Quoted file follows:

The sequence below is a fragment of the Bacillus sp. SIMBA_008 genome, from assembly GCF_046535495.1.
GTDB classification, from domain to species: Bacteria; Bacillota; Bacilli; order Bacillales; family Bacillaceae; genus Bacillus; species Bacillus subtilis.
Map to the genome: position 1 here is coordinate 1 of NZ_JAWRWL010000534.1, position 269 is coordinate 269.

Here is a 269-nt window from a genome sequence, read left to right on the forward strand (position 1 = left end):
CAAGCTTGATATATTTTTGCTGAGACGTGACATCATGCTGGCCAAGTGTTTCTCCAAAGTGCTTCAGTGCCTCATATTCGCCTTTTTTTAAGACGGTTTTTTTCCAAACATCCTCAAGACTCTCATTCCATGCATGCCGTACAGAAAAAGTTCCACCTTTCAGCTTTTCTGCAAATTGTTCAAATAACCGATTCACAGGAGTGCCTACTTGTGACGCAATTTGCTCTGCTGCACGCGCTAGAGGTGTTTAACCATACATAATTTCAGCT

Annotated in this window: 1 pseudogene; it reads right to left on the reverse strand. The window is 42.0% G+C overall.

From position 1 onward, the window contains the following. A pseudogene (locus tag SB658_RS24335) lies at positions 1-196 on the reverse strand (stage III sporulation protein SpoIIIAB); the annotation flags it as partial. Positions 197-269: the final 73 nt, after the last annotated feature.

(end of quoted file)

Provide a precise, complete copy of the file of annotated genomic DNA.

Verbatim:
The sequence below is a fragment of the Bacillus sp. SIMBA_008 genome, from assembly GCF_046535495.1.
GTDB classification, from domain to species: Bacteria; Bacillota; Bacilli; order Bacillales; family Bacillaceae; genus Bacillus; species Bacillus subtilis.
Map to the genome: position 1 here is coordinate 1 of NZ_JAWRWL010000534.1, position 269 is coordinate 269.

Here is a 269-nt window from a genome sequence, read left to right on the forward strand (position 1 = left end):
CAAGCTTGATATATTTTTGCTGAGACGTGACATCATGCTGGCCAAGTGTTTCTCCAAAGTGCTTCAGTGCCTCATATTCGCCTTTTTTTAAGACGGTTTTTTTCCAAACATCCTCAAGACTCTCATTCCATGCATGCCGTACAGAAAAAGTTCCACCTTTCAGCTTTTCTGCAAATTGTTCAAATAACCGATTCACAGGAGTGCCTACTTGTGACGCAATTTGCTCTGCTGCACGCGCTAGAGGTGTTTAACCATACATAATTTCAGCT

Annotated in this window: 1 pseudogene; it reads right to left on the reverse strand. The window is 42.0% G+C overall.

From position 1 onward, the window contains the following. A pseudogene (locus tag SB658_RS24335) lies at positions 1-196 on the reverse strand (stage III sporulation protein SpoIIIAB); the annotation flags it as partial. Positions 197-269: the final 73 nt, after the last annotated feature.